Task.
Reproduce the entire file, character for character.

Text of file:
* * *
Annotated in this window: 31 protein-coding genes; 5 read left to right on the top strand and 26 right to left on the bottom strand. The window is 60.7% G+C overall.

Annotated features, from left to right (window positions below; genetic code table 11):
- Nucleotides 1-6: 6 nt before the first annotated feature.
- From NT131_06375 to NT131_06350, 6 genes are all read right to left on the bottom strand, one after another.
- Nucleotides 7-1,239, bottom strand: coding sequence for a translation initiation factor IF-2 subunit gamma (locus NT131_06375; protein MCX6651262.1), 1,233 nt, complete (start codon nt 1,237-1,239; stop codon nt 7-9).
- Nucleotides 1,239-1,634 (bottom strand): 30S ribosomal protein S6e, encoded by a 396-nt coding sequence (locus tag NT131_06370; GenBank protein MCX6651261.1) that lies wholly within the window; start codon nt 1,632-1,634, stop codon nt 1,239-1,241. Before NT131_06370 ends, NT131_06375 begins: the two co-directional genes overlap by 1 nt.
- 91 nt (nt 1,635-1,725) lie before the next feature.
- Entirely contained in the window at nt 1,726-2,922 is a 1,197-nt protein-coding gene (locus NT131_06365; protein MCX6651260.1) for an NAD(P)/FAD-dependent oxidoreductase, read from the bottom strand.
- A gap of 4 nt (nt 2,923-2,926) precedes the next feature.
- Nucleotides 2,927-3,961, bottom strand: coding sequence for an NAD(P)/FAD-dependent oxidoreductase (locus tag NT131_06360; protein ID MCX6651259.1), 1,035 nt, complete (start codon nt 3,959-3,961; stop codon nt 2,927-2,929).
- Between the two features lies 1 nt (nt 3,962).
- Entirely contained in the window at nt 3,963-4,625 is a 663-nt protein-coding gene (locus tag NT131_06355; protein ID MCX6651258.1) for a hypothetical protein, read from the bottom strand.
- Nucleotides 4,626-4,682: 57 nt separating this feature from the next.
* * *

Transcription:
Annotated in this window: 31 protein-coding genes; 5 read left to right on the top strand and 26 right to left on the bottom strand. The window is 60.7% G+C overall.

Annotated features, from left to right (window positions below; genetic code table 11):
- Nucleotides 1-6: 6 nt before the first annotated feature.
- From NT131_06375 to NT131_06350, 6 genes are all read right to left on the bottom strand, one after another.
- Nucleotides 7-1,239, bottom strand: coding sequence for a translation initiation factor IF-2 subunit gamma (locus NT131_06375; protein MCX6651262.1), 1,233 nt, complete (start codon nt 1,237-1,239; stop codon nt 7-9).
- Nucleotides 1,239-1,634 (bottom strand): 30S ribosomal protein S6e, encoded by a 396-nt coding sequence (locus tag NT131_06370; GenBank protein MCX6651261.1) that lies wholly within the window; start codon nt 1,632-1,634, stop codon nt 1,239-1,241. Before NT131_06370 ends, NT131_06375 begins: the two co-directional genes overlap by 1 nt.
- 91 nt (nt 1,635-1,725) lie before the next feature.
- Entirely contained in the window at nt 1,726-2,922 is a 1,197-nt protein-coding gene (locus NT131_06365; protein MCX6651260.1) for an NAD(P)/FAD-dependent oxidoreductase, read from the bottom strand.
- A gap of 4 nt (nt 2,923-2,926) precedes the next feature.
- Nucleotides 2,927-3,961, bottom strand: coding sequence for an NAD(P)/FAD-dependent oxidoreductase (locus tag NT131_06360; protein ID MCX6651259.1), 1,035 nt, complete (start codon nt 3,959-3,961; stop codon nt 2,927-2,929).
- Between the two features lies 1 nt (nt 3,962).
- Entirely contained in the window at nt 3,963-4,625 is a 663-nt protein-coding gene (locus tag NT131_06355; protein ID MCX6651258.1) for a hypothetical protein, read from the bottom strand.
- Nucleotides 4,626-4,682: 57 nt separating this feature from the next.